Taxing sugary drinks and promoting healthy food are the way to go

Sun Nov 14, 2021 12:00 AM Last update on: Sun Nov 14, 2021 12:22 AM

Amid countless choices of fast and processed foods, a large-scale promotion of healthy foods and healthy eating habits is the need of the hour to check the growing number of diabetic patients in Bangladesh. Illustration: Sadat

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Amid countless choices of fast and processed foods, a large-scale promotion of healthy foods and healthy eating habits is the need of the hour to check the growing number of diabetic patients in Bangladesh. Illustration: Sadat

“Do you have it?” (“Apnar ki achhey?“)

Anyone who has recently started exercising in a public space has probably heard this question, or seen people ask it to their acquaintances. There is no need to specify the “it”—everyone knows that a diagnosis of diabetes is the most common spur for people to begin exercising.

Which is odd, given that most people would agree that prevention is vastly preferable to suffering from a lifelong, chronic disease. And how do we prevent diabetes? The advice is pretty simple and in line with prevention for other non-communicable diseases such as heart disease, cancer and strokes: maintain a healthy weight, exercise, eat healthy (avoid processed foods and excessive white rice), and drink water, but avoid sugary or artificially sweetened drinks. The problem with the prevention strategy is that nobody makes money promoting it. There are various health organisations who publicise diabetes prevention and healthy lifestyle messages, but they are overwhelmed by the advertisements for just the products that contribute to diabetes, such as fast food, sodas, and artificial juices.

As for exercise, who has time for that? The idea that exercise means going to a gym discourages many people from getting their needed daily physical activity. And for all too many people, the incentive to start exercising depends on the diagnosis, not on the desire to prevent diabetes.

The easiest way to get your needed physical activity is to incorporate it into your daily routine. That means walking or cycling to destinations, such as schools, universities, workplaces, and shops. If your workplace is not that far away, it can be faster to reach it by foot than by bus; if it is far, cycling is probably much faster than daily commutes in a car on congested streets—so, walking or cycling can also save you time. Of course, it would help if we rewarded, rather than punished, those on foot and on bicycles by making the environment for active transport attractive, rather than atrocious. A happy by-product of this lifestyle would be decreased carbon emission into the atmosphere by virtue of cutting back the use of motorised vehicles.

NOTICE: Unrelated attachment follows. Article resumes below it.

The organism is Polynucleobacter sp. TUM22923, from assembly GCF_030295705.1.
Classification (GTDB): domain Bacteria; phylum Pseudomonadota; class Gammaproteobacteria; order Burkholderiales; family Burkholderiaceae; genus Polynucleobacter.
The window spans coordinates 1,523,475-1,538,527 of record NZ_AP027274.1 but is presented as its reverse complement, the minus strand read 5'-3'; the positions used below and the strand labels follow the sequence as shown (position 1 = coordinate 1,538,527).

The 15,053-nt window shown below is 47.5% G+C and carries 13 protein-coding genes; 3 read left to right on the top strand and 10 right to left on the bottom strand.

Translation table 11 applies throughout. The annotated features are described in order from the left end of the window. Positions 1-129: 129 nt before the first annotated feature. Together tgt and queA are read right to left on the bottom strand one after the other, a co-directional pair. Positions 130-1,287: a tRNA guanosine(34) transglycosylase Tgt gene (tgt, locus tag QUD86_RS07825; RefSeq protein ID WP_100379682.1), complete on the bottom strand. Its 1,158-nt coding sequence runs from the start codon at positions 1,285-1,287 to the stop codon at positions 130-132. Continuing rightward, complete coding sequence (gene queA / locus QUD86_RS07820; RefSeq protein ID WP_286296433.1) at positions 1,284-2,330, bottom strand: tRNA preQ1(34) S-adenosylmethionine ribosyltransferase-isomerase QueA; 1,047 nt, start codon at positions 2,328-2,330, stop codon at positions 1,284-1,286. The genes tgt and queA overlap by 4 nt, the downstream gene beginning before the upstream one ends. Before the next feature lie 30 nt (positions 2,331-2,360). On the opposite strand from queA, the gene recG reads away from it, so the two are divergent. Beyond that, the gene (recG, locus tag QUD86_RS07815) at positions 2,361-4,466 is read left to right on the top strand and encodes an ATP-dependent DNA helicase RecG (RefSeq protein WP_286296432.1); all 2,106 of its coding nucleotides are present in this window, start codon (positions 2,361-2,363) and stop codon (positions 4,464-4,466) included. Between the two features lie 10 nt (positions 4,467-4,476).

It would be easier to eat a healthy diet if there were fewer ads for unhealthy foods and more information available about healthy eating. Limits or bans on advertisements for unhealthy foods are one option. There could also be a surcharge on sugary beverages, raising the price and thus reducing their use. Better yet, that surcharge could be used to fund a health promotion foundation that would engage in a number of activities to keep people healthier—such as supporting research on effective approaches to reducing diabetes in high-risk populations; communication efforts to encourage people to live more healthfully; collaboration across different agencies, including those working on public health, transport and the environment; and advocacy for policies to promote healthy foods and enable active transport by prioritising walking and cycling over driving cars.

There are several excellent models for the work a health promotion foundation could do. The most famous ones are VicHealth in Australia and ThaiHealth in Thailand. They and other health promotion foundations help keep people healthier, and thus reduce the burden on hospitals, doctors, nurses, and the health authorities. While health promotion foundations are usually funded by a surcharge on tobacco and alcohol, many countries have implemented a sugar-sweetened beverage tax, which has resulted in significant decreases in the consumption of sugary drinks. Better yet, some places such as Berkeley in California, US use the revenue to support healthy eating; in the case of Berkeley, the tax goes, among other things, to fund students to learn about gardening and healthy cooking from the youngest ages through university.

Today, World Diabetes Day, is a good time to consider positive solutions to the devastation wreaked by diabetes in Bangladesh, which had more than eight million diabetic patients as of 2020, according to the International Diabetes Federation. There are many excellent reasons to put a surcharge on sugary drinks and use it to create an organisation devoted to keeping people healthier. There are also many excellent reasons to help people incorporate healthy practices into their lifestyle, so that when we see each other out walking, we no longer assume that it is because of having “it.”

 

Debra Efroymson is regional director of HealthBridge Foundation of Canada, and co-author of “Broadening the Focus from Tobacco Control to NCD Prevention: Enabling Environments for Better Health.”